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I have 3 table A,B,C,D with the same columns and I'm trying to retrieve the 
user_id that are in table a and b but not c.

For instance:
Table A                       
user_id     closed acct
10102345     Yes
12456786     Yes

Table B             
user_id  closed acct  
10102345     Yes
12456786     Yes  

Table C
user_id  closed acct
45345696     No
45698788     Yes
12456786     Yes

Here is what the code that I try but it taking so long to execute: SELECT user_id FROM TableA WHERE user_id NOT IN (SELECT DISTINCT user_id
FROM TableB) OR user_id NOT IN (SELECT DISTINCT ID FROM Table C)

2 Answers 2

1
SELECT A.*, B.*
FROM A 
JOIN B ON A.user_id = B.user_id
WHERE NOT EXISTS ( SELECT NULL
                   FROM C
                   WHERE C.user_id = B.user_id )

or

SELECT A.*, B.*
FROM A 
JOIN B ON A.user_id = B.user_id
LEFT JOIN C ON C.user_id = B.user_id
WHERE C.user_id IS NULL
1

Depending on the rows number in tables TableA and TableB versus the rows number in table TableC, you can use the EXCEPT clause with SQL Server / TSQL :

Version 1 corresponding to your first remark :

I'm trying to retrieve the user_id that are in table a and b but not c.

WITH USERS (user_id) AS (SELECT user_id FROM TableA
                          UNION ALL
                         SELECT user_id FROM TableB)
SELECT DISTINCT user_id FROM USERS
EXCEPT 
SELECT user_id FROM TableC;

EDIT: Thanks to @ypercubeTM in the comments, the corresponding simplified SQL query :

( SELECT user_id FROM TableA 
  UNION 
  SELECT user_id FROM TableB
)
EXCEPT
  SELECT user_id FROM TableC ;

See 1 for the DISTINCT clause.

Version 2 corresponding to SQL Statement :

SELECT user_id FROM TableA WHERE user_id NOT IN (SELECT DISTINCT user_id FROM TableB) OR user_id NOT IN (SELECT DISTINCT ID FROM Table C)

(Which hasn't the same meaning as your first remark, this statement asks for user_ids from TableA that don't exist in TableB nor TableC)

WITH USERS (user_id) AS (SELECT user_id FROM TableB
                          UNION ALL
                         SELECT user_id FROM TableC)
SELECT user_id FROM TableA
EXCEPT 
SELECT DISTINCT user_id FROM USERS;

EDIT: and again the corresponding simplified SQL query :

SELECT user_id FROM TableA
EXCEPT
( SELECT user_id FROM TableC
  UNION
  SELECT user_id FROM TableB
) ;

See 1 for the DISTINCT clause.

If you can expect very few rows in :

  • (version 1) TableC proportionally to TableA + TableB
  • (version 2) TableB + TableC proportionally to TableA

This way will be very efficient on the performance side and not too costly on resources side. I recommend the same approach on other RDBMS (EXCEPT or MINUS clause) in theses cases, far better when applicable than NOT IN / NOT EXISTS / LEFT JOIN .. WHERE NULL.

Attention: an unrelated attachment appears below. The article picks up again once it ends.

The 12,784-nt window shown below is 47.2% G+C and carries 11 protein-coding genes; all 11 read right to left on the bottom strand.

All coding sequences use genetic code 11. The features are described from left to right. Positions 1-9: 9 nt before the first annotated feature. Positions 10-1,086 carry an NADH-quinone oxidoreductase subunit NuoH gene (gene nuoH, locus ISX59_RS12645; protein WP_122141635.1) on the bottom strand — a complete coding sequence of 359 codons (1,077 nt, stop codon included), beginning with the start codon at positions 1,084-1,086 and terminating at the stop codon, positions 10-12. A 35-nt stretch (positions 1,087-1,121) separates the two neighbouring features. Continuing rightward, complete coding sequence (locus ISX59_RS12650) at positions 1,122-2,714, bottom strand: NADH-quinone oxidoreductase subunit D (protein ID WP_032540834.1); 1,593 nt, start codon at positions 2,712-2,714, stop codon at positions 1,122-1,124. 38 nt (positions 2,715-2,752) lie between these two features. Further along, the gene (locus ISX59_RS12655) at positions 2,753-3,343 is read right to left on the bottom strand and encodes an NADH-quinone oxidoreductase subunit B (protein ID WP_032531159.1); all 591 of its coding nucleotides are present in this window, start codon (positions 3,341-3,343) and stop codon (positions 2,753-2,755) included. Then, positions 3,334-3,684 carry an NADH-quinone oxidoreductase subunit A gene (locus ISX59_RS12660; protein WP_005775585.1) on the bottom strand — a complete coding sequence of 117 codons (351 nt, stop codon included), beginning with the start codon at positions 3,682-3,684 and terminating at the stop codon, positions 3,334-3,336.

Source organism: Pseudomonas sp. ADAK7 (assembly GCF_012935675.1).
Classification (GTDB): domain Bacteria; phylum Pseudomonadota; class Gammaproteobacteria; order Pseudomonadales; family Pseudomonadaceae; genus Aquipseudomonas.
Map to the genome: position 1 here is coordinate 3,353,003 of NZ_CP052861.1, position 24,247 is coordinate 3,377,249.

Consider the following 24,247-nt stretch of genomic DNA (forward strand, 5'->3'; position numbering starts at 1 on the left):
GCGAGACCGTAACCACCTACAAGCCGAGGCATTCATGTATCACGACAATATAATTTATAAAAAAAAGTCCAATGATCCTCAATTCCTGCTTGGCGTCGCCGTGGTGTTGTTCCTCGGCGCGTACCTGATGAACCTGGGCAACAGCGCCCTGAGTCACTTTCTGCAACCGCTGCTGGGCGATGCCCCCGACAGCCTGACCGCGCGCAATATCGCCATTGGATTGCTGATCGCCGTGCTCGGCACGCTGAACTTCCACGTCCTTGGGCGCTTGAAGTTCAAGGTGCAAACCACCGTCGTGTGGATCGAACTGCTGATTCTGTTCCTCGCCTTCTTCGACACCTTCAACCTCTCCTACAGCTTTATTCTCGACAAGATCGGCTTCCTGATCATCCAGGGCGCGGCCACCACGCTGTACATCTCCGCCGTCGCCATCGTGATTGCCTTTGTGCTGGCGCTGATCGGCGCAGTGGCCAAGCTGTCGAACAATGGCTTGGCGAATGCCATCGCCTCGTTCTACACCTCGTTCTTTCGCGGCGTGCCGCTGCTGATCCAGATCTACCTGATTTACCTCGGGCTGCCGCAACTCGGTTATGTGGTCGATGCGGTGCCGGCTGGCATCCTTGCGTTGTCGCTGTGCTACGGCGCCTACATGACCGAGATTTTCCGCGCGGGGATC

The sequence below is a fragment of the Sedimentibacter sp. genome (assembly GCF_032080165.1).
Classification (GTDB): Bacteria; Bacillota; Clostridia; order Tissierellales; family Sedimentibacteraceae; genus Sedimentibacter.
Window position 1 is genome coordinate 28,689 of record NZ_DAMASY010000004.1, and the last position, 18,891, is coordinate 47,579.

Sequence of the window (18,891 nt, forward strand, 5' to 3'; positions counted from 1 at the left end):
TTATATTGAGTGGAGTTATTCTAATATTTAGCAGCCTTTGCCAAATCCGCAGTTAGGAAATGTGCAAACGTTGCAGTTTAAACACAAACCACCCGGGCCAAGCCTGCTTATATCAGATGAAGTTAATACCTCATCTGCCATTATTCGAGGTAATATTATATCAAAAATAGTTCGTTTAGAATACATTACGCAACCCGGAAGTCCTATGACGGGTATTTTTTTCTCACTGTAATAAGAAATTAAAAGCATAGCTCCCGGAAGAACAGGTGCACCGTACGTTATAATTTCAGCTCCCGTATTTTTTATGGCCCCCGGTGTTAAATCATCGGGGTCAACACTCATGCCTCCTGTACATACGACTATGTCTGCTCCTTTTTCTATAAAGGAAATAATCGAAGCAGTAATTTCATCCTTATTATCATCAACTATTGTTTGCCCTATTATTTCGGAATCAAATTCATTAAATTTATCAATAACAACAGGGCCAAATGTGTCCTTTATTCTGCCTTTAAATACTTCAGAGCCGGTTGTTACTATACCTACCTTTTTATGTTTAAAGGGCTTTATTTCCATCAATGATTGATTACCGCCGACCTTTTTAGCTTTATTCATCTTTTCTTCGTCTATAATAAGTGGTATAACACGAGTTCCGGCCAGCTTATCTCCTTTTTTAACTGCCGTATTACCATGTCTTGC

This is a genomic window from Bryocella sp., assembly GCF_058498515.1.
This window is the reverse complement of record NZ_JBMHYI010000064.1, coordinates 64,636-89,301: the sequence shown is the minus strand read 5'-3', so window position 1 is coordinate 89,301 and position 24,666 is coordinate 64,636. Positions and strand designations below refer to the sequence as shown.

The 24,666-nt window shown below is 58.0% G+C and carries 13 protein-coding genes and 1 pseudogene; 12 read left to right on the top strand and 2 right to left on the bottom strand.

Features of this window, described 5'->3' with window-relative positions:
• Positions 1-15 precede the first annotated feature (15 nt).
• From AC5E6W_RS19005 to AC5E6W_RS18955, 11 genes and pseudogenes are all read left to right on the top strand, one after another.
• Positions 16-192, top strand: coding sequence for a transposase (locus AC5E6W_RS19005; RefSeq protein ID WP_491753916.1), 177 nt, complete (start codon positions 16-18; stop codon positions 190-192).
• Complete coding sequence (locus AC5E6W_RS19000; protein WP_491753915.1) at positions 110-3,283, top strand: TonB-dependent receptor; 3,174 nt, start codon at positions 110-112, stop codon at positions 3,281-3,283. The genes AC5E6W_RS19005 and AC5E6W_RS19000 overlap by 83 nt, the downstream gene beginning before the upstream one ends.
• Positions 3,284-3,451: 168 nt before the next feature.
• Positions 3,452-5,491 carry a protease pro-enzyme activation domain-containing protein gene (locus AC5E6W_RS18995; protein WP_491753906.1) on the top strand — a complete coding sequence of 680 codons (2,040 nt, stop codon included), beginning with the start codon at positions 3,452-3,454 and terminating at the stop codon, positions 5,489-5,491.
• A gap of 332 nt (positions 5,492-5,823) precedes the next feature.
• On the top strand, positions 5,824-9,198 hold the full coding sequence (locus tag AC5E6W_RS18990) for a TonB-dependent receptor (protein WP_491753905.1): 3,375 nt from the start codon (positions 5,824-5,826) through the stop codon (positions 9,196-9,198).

In your case, as user_id is clearly the PK of theses 3 tables, i choose UNION ALL versus UNION in the WITH clause for performance. As we can't guess if user_id could be in TableA and also in TableB (version 1) / TableB and also in TableC (version 2), we have to DISTINCT1 them on the SELECT FROM USERS. So there is no gain to deduplicate them in the WITH clause.

EDIT: 1 As states @ypercubeTM in the comments, the DISTINCT has no use here in version 2, and would only have an effect on version 1 if there was some identical user_ids in TableA and TableB joined with an UNION ALL (no use of DISTINCT using UNION). The DISTINCT clause could be removed from the queries, i let them be here as a way to provide awareness on the data / DML on top of the schema / DDL.

3
  • You don't need CTEs, you know. Neither the DISTINCT. The 1st query for example can be simplified to: (SELECT user_id FROM TableA UNION SELECT user_id FROM TableB) EXCEPT SELECT user_id FROM TableC ; and similarly the 2nd query. Mar 15, 2021 at 22:39
  • @ypercubeᵀᴹ (Trademark, really ? ^^) For the intended readers, CTEs seems useful for clarity of the explanations here, don't you think ?. I'm still today a one liner lover even before Perl, but it seems better to prime readability in an answer, no ? (I agree there's no use of the DISTINCT here, but it is here a way to instructs readers about considering volume, granularity and nature of the data they're dealing with on a RDBMS. If you agree, i'll edit this answer to mention your correct point on this.)
    – Zilog80
    Mar 15, 2021 at 22:48
  • No, I don't disagree that CTE has its place. Just my preference for simple queries (these look simple enough for me), not to use them. You could add the simplified queries as options to use (without removing the CTE ones) Mar 15, 2021 at 22:55

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